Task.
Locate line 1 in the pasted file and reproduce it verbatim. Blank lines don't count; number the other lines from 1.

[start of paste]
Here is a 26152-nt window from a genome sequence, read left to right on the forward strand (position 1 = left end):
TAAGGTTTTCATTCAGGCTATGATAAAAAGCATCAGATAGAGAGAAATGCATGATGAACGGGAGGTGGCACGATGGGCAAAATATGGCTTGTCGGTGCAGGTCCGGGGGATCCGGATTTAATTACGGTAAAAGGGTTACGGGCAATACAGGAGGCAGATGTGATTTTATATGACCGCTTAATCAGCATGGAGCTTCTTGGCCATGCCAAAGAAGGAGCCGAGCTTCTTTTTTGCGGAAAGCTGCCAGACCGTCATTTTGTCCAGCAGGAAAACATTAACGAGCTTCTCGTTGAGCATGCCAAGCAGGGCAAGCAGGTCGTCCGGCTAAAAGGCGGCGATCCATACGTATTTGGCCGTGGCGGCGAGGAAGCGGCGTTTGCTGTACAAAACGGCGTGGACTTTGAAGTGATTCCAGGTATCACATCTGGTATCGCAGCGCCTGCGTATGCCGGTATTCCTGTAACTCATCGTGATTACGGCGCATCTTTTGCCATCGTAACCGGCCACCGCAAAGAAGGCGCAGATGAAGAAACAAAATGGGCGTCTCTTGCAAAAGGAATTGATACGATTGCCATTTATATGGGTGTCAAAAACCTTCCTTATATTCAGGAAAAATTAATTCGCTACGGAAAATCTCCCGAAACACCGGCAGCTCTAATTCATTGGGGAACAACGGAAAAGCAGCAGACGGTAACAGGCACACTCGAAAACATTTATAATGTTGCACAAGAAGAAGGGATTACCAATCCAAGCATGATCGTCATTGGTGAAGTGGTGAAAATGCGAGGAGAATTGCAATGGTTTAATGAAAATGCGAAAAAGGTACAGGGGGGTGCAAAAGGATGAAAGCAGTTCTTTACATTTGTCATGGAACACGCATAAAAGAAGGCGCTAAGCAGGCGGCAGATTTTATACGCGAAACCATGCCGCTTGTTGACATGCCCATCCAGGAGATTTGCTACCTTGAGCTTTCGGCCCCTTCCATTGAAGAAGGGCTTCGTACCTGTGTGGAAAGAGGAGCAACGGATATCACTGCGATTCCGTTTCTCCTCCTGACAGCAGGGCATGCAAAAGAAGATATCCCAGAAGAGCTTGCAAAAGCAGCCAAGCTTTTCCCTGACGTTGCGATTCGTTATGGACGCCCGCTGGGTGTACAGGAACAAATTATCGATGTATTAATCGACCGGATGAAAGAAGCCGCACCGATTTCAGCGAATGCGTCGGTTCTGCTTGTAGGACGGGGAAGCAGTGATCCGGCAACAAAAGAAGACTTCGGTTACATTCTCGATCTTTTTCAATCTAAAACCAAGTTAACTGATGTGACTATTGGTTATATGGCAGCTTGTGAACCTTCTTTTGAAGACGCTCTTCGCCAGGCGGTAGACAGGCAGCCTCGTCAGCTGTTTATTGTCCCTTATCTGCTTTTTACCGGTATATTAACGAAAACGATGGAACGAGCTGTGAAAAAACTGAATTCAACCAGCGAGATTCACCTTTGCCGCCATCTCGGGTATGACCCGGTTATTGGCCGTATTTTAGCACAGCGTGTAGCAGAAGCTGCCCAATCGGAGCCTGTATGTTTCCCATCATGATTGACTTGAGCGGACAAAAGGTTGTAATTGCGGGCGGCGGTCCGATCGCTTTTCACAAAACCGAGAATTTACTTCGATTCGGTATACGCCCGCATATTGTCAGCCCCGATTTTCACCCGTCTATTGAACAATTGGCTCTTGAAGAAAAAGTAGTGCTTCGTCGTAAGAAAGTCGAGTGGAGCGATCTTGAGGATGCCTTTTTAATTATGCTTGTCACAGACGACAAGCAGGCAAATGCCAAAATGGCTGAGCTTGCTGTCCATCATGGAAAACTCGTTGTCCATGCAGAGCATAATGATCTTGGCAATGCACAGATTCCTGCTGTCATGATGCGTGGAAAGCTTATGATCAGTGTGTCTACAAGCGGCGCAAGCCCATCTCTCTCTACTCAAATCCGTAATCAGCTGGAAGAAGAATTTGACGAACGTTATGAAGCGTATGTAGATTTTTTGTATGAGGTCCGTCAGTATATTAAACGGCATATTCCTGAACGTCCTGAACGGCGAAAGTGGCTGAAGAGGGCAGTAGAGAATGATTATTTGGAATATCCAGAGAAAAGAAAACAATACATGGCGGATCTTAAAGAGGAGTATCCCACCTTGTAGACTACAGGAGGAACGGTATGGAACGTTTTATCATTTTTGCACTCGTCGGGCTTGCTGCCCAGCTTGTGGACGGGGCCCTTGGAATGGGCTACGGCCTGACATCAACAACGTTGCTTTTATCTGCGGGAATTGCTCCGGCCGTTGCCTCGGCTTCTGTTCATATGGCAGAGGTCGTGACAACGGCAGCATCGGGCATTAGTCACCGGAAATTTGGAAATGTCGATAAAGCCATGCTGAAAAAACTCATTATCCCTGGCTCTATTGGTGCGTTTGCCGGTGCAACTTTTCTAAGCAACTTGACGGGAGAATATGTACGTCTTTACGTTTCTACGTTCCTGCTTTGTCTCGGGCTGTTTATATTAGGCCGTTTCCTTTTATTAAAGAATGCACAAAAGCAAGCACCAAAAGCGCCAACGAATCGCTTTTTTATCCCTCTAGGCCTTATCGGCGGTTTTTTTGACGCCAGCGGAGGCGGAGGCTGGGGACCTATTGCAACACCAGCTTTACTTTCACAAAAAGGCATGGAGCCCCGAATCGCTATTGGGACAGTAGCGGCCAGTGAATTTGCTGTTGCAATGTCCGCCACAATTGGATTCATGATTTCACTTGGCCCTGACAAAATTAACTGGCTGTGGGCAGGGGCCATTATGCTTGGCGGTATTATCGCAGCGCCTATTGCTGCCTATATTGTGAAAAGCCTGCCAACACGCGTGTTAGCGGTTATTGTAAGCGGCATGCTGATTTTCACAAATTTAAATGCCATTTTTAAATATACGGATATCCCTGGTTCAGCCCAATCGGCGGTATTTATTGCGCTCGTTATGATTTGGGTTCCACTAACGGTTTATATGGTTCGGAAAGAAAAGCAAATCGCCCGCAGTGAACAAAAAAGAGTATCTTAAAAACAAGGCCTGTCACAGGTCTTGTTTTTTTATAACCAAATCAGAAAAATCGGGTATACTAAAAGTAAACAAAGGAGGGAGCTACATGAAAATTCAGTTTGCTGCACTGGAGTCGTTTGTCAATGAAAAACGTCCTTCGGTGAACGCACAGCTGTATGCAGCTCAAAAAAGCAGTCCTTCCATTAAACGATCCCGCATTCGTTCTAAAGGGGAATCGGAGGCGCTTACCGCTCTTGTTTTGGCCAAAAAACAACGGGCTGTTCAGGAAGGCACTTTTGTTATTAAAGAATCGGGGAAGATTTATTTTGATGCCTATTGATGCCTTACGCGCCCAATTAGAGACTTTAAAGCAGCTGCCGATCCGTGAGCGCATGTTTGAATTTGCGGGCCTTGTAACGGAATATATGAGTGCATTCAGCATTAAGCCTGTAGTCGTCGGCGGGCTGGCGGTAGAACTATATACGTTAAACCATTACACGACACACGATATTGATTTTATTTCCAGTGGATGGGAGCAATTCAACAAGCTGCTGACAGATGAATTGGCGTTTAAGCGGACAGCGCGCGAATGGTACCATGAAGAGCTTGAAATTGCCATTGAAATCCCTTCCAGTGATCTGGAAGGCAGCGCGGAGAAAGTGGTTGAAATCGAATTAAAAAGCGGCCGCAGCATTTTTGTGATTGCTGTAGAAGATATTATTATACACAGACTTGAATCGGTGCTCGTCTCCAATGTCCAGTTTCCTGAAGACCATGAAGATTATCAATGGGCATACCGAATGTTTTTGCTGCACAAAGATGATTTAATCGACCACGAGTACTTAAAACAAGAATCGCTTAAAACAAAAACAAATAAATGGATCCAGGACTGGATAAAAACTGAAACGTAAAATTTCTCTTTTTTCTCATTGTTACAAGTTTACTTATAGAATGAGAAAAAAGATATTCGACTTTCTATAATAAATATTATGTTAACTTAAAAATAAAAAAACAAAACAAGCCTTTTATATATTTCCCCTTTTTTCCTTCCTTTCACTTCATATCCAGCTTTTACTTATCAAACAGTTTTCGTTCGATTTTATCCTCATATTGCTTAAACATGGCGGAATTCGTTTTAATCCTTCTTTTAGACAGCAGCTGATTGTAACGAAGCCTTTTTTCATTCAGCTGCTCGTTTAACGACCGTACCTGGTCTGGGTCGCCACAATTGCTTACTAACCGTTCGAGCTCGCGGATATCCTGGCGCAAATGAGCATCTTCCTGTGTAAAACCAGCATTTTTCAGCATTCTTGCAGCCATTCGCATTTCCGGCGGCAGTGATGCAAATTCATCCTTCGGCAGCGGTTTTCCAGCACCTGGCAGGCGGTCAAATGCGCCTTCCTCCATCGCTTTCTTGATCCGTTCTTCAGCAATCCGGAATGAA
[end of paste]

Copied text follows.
Here is a 26152-nt window from a genome sequence, read left to right on the forward strand (position 1 = left end):